“Every town has a story… Tombstone has a legend.”
When will Kevin Costner ever learn? He just doesn’t strike that hero pose. He isn’t even that good an actor unless he’s playing a G-Man type as he did in The Untouchables and JFK. In just a little while Russell Crowe is fixing to school him on the proper stature of Robin Hood. In 1993 and 1994 another Russell, this time Kurt Russell, schooled him on the iconic lawman Wyatt Earp. Tombstone was released Christmas day in 1993. Exactly 6 months later on June 24th, 1994, Kevin Costner released his epic film called Wyatt Earp. Both films must have overlapped in the production stages, and it’s likely each was aware of the other. Tombstone was actually directed by Kurt Russell and not the credited Cosmatose, and Russell decided to focus his film on a particular series of events and keep a tight action packed reign on the plot. Costner, of course, overplayed his hand and turned in an over 3 hour mess of a movie that failed in every way to capture the spirit of Wyatt Earp. And lest fans of Costner’s disaster just label me biased, let’s let the box office tape tell the tale. Tombstone raked in $57 Million while Wyatt Earp couldn’t take in half that amount. Today Tombstone is somewhat of a cult classic. Wyatt Earp is hardly ever mentioned and has been all but forgotten.
“1879. The Civil War is over, and the resulting economic explosion spurs the great migration west. Farmers, ranchers, prospectors, killers, and thieves seek their fortunes. Cattle drovers turn cow towns into armed camps, with murder rates higher than those of modern-day New York or Los Angeles. Out of this chaos comes legendary lawman Wyatt Earp, retiring his badge and gun to start a peaceful life with his family. Earp’s friend John ‘Doc’ Holiday, a southern gentleman turned gunman and gambler, also travels west, hoping the dry climate will relieve his tuberculosis. Silver is discovered in Arizona. Tombstone becomes queen of the boom towns, where the latest Paris fashions are sold from the backs of wagons. Attracted to this atmosphere of greed, over 100 exiled Texas outlaws band together to form the ruthless gang recognized by the red sashes they wear. They emerge as the earliest example of organized crime in America. They call themselves the cowboys.”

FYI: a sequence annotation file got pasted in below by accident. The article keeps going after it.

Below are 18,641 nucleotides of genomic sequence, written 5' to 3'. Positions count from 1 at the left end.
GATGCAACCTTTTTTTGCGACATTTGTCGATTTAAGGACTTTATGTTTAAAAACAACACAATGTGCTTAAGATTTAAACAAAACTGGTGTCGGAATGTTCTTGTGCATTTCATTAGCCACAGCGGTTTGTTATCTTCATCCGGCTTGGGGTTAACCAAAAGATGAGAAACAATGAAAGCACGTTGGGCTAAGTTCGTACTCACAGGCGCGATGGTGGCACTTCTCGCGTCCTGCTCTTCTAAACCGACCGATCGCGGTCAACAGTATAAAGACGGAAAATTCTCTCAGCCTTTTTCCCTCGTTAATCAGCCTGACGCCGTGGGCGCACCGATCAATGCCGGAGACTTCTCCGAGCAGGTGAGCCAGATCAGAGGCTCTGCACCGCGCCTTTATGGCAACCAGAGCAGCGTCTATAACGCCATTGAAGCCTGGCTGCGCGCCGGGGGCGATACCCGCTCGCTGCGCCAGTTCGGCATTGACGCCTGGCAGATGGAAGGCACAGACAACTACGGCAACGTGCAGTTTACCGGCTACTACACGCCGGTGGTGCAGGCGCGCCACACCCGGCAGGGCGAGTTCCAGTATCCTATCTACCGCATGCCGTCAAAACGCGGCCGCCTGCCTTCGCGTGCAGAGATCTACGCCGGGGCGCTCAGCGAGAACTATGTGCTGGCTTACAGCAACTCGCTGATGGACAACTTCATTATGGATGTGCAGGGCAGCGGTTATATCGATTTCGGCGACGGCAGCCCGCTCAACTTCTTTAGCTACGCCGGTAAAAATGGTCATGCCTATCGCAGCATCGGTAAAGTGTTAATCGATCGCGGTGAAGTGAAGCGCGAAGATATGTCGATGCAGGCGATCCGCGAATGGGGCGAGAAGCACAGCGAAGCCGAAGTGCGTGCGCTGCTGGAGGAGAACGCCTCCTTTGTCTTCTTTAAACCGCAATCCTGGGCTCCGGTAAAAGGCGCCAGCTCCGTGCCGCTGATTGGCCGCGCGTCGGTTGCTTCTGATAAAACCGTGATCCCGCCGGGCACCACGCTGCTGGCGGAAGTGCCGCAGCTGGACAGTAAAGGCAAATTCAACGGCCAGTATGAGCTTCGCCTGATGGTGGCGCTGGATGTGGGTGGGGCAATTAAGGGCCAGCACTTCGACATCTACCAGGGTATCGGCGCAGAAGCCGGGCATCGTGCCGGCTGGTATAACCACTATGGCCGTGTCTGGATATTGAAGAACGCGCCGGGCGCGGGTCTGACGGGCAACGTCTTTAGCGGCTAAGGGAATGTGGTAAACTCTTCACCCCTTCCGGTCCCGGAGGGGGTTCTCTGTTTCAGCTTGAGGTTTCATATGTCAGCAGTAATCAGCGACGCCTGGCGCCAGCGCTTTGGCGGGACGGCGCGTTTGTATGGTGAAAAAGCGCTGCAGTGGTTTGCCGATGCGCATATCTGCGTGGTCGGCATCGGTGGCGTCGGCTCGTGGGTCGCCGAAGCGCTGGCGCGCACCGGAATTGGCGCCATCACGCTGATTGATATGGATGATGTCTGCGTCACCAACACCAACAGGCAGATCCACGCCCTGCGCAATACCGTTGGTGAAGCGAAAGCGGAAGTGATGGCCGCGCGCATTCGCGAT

Wyatt Earp (Russell) has put his Dodge City law days behind him; at least that’s what he intends. He teams up with his brothers Virgil (Elliott) and Morgan (Paxton) and his new bride, and they head for Arizona to become businessmen. Everyone from the Tombstone Mayor (Quinn) to a few US Marshalls try and talk him into picking up his badge once again. Earp wants no part of it and intends to make money and live in peace. But Tombstone is a restless town that has been constantly bullied by the renegade Cowboys Gang. When the sheriff is gunned down, Wyatt still refuses to take up his badge. But Virgil can’t take it anymore. He and Morgan take over the town’s law. Finally, the three Earp brothers and Doc Holiday decide to disarm several of the gang members including the Claytons. It leads to the famous shootout at the OK Corral. But that’s not the end of the story. The gang is now at war with the Earps. Meanwhile, Wyatt has fallen in love with a married actress named Josie (Delany). His own wife has become an opium addict and spends all of her time taking to her bed. But there’s no time for romance. With Morgan eventually dead and Doc Holiday dying of his TB, it appears that Wyatt is destined to go head to head with the gang leader Johnny Ringo (Biehn). But Holiday isn’t quite dead yet, and there appears to be one more ride in Wyatt Earp and his Immortals.